One of the most difficult challenges is getting employees to adopt a business mindset. Let’s face it, a pile of numbers is just that—a pile. Without context—the surrounding information—and analysis, they mean nothing. Putting things in context means asking questions such as: “What’s the problem we’re trying to solve? What’s the impact? How long has this been occurring? Where is it happening—internally or externally with our customers? What is the cost of doing nothing?”

Making the case for change (the business case) is one of the most difficult things for people to get comfortable with. To help employees, I conduct mini project charting workshops. We cover the elements of preparing a basic business case: identifying key assumptions and drivers, quantifying costs of poor quality, and projecting savings or revenue based on improvements. We learn how to prepare some basic metrics, such as return on investment, payback period and break-even analysis.

The other program we started is a “decision-making boot camp” to help front-line managers and directors make better decisions. We educate participants on the three basic decision-making styles; problem-solving skills; decision-making tools (risk vs. uncertainty, calculating risk levels and linking cause and effect) and conduct team exercises based on actual Cbeyond issues.

The other main challenge we face is maintaining our levels of energy, focus and commitment, particularly in the midst of significant change. Cbeyond is going through a major transformation with its products and services. Employees want to know where we’re going as an organization. They need to feel there’s a real commitment to the destination and that the aspiration isn’t just the “flavor of the month.”

Perhaps most importantly, they need leaders to help them “connect the dots” so they know how their work supports the goal. We’ve found that employees will bring more energy, focus and commitment to leaders who can tell a compelling story about our challenging journey from where we are to where we want to be. There are lots of shiny objects—new directives, different policies and technology. We can’t afford to chase these shiny objects because we’ll waste time and resources.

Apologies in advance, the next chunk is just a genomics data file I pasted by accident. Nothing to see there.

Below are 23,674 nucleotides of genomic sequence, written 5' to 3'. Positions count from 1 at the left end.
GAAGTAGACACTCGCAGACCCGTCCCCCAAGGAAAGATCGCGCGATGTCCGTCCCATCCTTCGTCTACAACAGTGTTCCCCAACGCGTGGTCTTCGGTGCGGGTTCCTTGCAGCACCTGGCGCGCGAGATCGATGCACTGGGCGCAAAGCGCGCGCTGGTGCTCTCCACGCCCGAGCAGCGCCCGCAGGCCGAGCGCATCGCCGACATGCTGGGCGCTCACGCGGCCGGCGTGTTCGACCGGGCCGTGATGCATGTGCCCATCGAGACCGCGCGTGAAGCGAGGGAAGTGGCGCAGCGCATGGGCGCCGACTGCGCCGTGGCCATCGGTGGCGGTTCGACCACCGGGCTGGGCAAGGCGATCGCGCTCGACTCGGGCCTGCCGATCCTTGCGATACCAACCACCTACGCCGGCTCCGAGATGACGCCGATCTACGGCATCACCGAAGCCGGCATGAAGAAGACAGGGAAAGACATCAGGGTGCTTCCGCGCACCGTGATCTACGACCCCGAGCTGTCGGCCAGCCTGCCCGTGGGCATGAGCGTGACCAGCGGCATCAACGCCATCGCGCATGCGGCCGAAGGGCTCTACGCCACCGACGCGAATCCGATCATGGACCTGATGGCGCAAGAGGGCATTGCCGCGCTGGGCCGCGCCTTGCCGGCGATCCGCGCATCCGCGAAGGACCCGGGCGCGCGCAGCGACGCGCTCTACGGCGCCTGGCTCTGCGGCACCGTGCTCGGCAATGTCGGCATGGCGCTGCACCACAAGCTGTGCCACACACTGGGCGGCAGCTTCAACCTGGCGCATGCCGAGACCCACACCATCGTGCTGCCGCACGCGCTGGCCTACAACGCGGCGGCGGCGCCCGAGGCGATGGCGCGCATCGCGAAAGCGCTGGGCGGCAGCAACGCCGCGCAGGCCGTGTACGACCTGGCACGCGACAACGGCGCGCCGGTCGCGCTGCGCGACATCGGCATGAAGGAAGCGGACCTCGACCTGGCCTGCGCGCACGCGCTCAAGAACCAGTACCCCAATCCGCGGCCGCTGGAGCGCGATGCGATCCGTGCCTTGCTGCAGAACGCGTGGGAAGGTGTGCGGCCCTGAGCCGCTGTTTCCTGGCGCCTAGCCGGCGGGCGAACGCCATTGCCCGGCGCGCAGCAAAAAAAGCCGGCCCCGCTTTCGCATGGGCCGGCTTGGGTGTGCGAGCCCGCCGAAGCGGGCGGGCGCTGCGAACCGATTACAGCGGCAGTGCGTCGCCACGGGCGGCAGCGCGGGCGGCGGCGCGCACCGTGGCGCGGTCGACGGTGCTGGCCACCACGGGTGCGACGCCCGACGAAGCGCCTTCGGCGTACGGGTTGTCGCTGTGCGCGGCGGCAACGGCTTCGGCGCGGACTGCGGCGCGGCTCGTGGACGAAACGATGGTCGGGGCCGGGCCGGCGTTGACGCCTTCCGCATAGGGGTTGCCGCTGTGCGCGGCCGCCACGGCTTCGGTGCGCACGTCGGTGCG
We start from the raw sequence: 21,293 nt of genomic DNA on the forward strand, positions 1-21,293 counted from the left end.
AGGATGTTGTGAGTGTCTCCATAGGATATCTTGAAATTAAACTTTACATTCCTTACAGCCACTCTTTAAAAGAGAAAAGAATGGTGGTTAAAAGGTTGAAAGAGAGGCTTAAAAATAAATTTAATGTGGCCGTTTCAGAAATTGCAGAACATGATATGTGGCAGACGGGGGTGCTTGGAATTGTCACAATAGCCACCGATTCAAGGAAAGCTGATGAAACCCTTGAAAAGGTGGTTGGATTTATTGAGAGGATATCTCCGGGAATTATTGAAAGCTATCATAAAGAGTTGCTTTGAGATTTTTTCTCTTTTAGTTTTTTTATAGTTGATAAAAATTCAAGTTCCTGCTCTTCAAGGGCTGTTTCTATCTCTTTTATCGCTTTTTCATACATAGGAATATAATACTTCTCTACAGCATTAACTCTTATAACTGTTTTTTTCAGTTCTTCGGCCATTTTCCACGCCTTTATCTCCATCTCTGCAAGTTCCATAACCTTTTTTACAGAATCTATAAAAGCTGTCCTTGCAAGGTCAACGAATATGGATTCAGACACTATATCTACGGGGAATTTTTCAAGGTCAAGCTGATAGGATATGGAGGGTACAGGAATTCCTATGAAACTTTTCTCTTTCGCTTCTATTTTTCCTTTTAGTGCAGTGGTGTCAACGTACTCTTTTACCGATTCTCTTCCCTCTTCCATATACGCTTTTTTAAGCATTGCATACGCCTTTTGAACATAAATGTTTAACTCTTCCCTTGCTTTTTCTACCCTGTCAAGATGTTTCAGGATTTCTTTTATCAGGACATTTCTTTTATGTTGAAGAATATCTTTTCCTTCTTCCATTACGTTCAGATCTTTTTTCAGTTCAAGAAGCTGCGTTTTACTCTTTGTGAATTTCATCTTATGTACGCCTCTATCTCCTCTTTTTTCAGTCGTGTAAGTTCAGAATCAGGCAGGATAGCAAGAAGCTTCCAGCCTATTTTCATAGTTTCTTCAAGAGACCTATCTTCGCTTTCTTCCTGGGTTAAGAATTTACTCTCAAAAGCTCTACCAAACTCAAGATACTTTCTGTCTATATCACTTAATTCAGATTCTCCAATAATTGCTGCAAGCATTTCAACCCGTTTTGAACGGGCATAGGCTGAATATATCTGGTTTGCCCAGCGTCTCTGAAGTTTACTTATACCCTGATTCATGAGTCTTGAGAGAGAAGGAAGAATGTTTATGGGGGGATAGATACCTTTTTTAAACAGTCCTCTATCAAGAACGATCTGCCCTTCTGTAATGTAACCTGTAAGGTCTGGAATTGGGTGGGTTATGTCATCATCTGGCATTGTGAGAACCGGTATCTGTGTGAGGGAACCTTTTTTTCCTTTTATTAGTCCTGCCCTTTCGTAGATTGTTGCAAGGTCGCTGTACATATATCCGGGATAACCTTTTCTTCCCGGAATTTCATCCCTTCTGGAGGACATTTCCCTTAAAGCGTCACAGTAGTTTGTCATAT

It’s a process

The portfolio process and business alignment frameworks help us tremendously to focus. We combine these frameworks with a formal process of documenting our yearly commitments with measurable goals and timeframes. Managers review these commitments with their employees twice a year.

At the beginning of the year, department heads facilitate workout sessions with employee groups. One activity is called “start-stop-continue.” We ask ourselves: “What should we—as an organization—be starting, stopping and continuing?” There are always new ideas. Identifying the things we should stop doing is the most challenging part.

Throughout the year, senior leaders routinely conduct walkabouts—informal meetings with small groups of employees. They ask: “What are the top three things you’re working on?” Recognizing the need to keep momentum, our department heads are starting to conduct weekly team reviews with their teams, asking questions such as:

  • What progress did we make this week?
  • What supported us and our work this week?
  • What setbacks did we have this week? How can we learn from them?
  • Did we affect our partners or customers positively this week? How will we do so next week?

We’re not perfect by any means. It takes a lot of energy, focus and commitment. We’re in the third inning of a nine-inning game. Like Brad Pitt said in the movie “Moneyball”: “It’s a process; it’s a process; it’s a process.”

Peter J. Sherman
Director of process excellence
Cbeyond Communications